The observation and concentration required to understand an object, depict it and see how its form fits in with the pattern of known forms is the soul of recording architecture, it is the very essence of a process which, when buttressed by sound measurement will produce the clarity needed for successful measured drawing.
Often, particularly since the invention of the camera, the value of drawing has been seen as unscientific, selective or unobjective.
This may be true but it is drawing, with it’s necessary constraints of line and form that provides the definition of detail needed to document beyond the surfaces of a building and reveal the key elements that connect, link and bind structure into a whole, not only spatially, but into an historic context.
A lost art?
To examine drawing need there are three questions to consider:
- Measurement: what are appropriate methods according to cost/ time /project scope?
- Selection: what is the purpose of the data, what do we record ?
- Communication; what is the data form required and how is it to be transmitted?
An holistic approach to metric documentation is sound practice, to rely on a single method of data acquisition and assume it will meet all information needs is to risk the capture of redundant information. It is very rare for a survey to be commissioned without a purpose and promoting data for the sake of it is damaging to the relationship between the surveyor and the client.
The skill-set to identify diagnostic details, sketch them and incorporate them into a measurement set is not rocket science but the geomatics sector seems to be focussed on technologies, not observation, feature extraction or the wider contexts that define form. The skills of data interpretation or differentiation are thematically dependent, integrating that skill into metric processes should be a priority when commissioning survey; in the past when capture technologies were less ubiquitous this was so.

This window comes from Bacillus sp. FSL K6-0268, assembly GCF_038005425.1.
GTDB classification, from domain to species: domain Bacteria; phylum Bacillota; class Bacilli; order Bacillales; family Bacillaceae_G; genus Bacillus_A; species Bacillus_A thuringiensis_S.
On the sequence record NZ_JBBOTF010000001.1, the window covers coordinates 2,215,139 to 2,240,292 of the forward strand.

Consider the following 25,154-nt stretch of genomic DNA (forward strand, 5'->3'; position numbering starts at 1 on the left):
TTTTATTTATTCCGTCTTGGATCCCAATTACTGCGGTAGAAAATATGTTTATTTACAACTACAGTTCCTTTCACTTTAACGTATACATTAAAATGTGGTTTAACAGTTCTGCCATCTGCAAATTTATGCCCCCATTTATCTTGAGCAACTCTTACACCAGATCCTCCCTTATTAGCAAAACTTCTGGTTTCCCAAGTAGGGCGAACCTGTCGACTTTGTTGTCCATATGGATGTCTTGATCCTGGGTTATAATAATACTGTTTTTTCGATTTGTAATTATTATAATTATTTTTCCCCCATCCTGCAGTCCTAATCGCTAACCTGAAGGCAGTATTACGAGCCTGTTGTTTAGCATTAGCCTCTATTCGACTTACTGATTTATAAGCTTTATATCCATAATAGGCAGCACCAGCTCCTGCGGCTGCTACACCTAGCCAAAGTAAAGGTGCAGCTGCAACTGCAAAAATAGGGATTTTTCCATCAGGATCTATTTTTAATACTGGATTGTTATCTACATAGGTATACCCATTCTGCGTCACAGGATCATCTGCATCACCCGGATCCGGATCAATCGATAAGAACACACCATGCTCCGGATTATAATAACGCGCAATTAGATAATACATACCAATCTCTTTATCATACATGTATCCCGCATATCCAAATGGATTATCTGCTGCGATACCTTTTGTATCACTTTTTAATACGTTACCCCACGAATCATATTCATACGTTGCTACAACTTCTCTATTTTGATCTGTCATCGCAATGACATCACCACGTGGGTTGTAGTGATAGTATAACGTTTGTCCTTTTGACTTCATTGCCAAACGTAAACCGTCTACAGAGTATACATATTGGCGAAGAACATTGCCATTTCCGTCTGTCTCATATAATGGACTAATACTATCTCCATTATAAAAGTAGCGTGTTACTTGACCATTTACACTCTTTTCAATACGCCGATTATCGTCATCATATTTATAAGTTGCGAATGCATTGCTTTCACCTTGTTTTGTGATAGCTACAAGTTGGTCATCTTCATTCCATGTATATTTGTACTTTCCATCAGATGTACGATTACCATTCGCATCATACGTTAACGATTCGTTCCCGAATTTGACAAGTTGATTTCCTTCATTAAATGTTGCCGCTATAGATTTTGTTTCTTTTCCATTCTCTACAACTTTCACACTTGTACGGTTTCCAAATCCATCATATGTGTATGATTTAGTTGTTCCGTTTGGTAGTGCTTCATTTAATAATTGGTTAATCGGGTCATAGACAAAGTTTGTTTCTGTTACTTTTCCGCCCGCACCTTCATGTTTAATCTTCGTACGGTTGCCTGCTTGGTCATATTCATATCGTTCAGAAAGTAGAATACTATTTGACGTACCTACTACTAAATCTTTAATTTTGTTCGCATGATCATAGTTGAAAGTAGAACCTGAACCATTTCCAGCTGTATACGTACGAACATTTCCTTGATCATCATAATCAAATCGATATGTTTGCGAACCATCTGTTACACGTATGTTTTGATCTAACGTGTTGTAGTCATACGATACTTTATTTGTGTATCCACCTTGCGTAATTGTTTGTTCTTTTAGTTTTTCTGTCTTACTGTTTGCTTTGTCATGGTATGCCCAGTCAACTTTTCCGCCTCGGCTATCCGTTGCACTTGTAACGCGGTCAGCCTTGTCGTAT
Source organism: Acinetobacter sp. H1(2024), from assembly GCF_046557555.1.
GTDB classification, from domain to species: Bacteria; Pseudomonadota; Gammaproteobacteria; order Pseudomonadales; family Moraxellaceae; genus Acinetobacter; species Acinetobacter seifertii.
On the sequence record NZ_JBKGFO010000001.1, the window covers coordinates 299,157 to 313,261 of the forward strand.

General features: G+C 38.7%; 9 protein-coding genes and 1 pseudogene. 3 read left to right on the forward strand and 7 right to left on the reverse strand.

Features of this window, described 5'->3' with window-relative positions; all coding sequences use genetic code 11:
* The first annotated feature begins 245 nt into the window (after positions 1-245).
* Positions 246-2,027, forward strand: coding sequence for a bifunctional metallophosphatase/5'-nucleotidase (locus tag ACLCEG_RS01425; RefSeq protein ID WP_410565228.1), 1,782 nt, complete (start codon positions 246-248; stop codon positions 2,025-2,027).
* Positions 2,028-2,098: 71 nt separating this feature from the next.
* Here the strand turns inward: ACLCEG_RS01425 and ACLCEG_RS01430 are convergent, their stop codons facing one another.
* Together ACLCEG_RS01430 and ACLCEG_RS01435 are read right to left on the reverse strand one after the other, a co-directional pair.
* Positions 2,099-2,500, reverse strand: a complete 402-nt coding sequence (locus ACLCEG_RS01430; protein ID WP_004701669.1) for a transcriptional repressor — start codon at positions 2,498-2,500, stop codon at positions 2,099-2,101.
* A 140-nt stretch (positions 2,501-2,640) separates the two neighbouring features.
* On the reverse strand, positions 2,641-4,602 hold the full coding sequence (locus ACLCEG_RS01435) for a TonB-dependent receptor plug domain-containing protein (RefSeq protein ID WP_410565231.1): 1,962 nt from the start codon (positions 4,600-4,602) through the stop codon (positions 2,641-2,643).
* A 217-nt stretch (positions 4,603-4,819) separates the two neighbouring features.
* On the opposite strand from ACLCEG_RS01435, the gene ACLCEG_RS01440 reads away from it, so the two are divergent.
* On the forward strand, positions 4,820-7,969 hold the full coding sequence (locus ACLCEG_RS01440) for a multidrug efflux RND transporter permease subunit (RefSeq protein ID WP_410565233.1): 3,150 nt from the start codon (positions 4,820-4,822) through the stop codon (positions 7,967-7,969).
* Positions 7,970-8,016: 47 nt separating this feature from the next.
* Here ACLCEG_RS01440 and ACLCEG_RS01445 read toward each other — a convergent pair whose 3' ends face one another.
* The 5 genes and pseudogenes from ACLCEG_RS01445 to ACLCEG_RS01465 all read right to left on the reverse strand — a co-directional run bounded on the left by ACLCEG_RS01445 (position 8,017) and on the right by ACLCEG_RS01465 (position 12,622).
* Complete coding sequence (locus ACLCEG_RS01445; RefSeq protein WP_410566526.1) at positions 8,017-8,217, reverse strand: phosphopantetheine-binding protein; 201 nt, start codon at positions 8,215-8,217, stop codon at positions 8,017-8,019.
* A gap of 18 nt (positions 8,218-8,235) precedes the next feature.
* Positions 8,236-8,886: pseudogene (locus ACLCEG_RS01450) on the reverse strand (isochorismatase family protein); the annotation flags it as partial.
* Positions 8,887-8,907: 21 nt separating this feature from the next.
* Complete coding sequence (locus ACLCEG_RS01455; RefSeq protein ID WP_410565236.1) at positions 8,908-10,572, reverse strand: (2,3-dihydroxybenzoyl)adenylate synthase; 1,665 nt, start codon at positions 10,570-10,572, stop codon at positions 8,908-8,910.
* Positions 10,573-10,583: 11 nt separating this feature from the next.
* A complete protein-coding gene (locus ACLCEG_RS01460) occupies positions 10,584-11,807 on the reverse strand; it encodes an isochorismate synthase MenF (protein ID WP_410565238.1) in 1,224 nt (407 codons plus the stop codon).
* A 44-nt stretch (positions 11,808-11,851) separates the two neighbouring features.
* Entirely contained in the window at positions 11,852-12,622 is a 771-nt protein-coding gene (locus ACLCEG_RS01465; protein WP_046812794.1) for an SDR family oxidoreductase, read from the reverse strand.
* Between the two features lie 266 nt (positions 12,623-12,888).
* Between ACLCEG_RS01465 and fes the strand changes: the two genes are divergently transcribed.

A shift to presenting undifferentiated data as information has happened. As capture tools become more accessible the outputs become less defined by use than by acquisition technology. Many survey practices offer ‘measured building survey’ or ‘scan to BIM’ but very few show any evidence of architectural draughtsmanship. In the SUA world it is almost impossible to find operators who can take outputs from Pix 4D into a site drawing despite claims to be ‘surveyors’.
When did we stop expecting surveyors to be able to draw a map? Was it when surveyors told us the the point cloud is the deliverable?
Archaeologists, building historians, conservators, planning officers and investigators all have strong traditions of drawing and know what they expect to see on a drawing. It should be a simple matter of specification to ensure the desired drawing quality.
I do not believe measured drawing is ‘a lost art,’ far from it, drawing standards at HABS/HAER for example show current skill levels in the US are being applied to a range of capture technologies with quality results. If good examples are promoted by our leading heritage institutions good practice will follow.
Historic England are preparing a 3rd edition of Measured & Drawn techniques and practice in the measured survey of historic buildings: Guidance for good practice. Which should see publication in the new year.